Originally posted by jen-s View Post
                Look at the dark horse in the foreground of picture 10. What's up with his reins/bit?

                Regardless of the ^^, beautiful pics and what courageous women! We should all be so passionate for progress.

                the police horse?

                could have possibly gotten a hold of the weymouth shank....

                Comment


                • #9
                  That makes total sense, Thanks!
                  Flip a coin. It's not what side lands that matters, but what side you were hoping for when the coin was still in the air.

                  You call it boxed wine. I call it carboardeaux.

                  Comment


                  • #10
                    Thanks Muggle Mom for posting the link to the article with the great photos!
                    "No matter how well you perform there's always somebody of intelligent opinion who thinks it's lousy." - Laurence Olivier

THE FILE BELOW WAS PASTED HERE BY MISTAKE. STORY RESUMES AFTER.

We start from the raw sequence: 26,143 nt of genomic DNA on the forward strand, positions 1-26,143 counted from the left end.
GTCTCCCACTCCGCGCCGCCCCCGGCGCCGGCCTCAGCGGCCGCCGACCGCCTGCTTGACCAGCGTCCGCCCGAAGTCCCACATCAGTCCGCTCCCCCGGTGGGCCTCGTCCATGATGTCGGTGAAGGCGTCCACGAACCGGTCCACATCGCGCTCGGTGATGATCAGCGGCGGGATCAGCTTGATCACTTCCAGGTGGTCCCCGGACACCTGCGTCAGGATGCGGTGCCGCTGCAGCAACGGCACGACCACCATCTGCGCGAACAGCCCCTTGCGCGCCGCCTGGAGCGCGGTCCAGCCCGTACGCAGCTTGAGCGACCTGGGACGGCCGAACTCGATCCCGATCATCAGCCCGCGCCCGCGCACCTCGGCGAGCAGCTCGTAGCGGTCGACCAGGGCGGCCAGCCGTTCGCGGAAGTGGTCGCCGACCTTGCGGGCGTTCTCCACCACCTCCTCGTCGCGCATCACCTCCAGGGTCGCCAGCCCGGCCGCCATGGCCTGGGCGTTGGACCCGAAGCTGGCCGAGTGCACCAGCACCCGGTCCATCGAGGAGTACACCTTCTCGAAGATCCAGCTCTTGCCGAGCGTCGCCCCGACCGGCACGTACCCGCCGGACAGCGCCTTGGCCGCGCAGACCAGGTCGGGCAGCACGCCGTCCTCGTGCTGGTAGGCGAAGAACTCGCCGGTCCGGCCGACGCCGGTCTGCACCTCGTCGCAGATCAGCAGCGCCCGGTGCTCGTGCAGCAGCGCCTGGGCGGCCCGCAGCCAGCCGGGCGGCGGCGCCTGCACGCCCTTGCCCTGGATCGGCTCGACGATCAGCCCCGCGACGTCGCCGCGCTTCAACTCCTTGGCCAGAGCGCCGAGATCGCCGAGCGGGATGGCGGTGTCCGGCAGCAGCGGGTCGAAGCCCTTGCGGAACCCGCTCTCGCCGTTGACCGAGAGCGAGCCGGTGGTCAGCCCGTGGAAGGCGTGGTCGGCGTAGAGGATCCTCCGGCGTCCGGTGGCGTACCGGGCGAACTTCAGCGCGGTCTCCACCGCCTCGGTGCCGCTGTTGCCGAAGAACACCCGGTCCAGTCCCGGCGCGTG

Comment


                    • #11
                      It makes me a bit teary eyed.

                      These ladies risked it all to fight for what is right.

                      I don't think we still have that spirit.

                      I saw some in the 1980s...but nothing is left.

                      we are happily trampling others rights now, working hard to curb what people can do, even if it has no impact on us what so ever.

                      These ladies are heroes!

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                      • #12
                        Neat pictures! Thank you.
                        “Pray, hope, and don't worry.”

                        St. Padre Pio

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                        • #13
                          Note the date for that parade in Washington: March 3, 1913; the day before Woodrow Wilson's inauguration.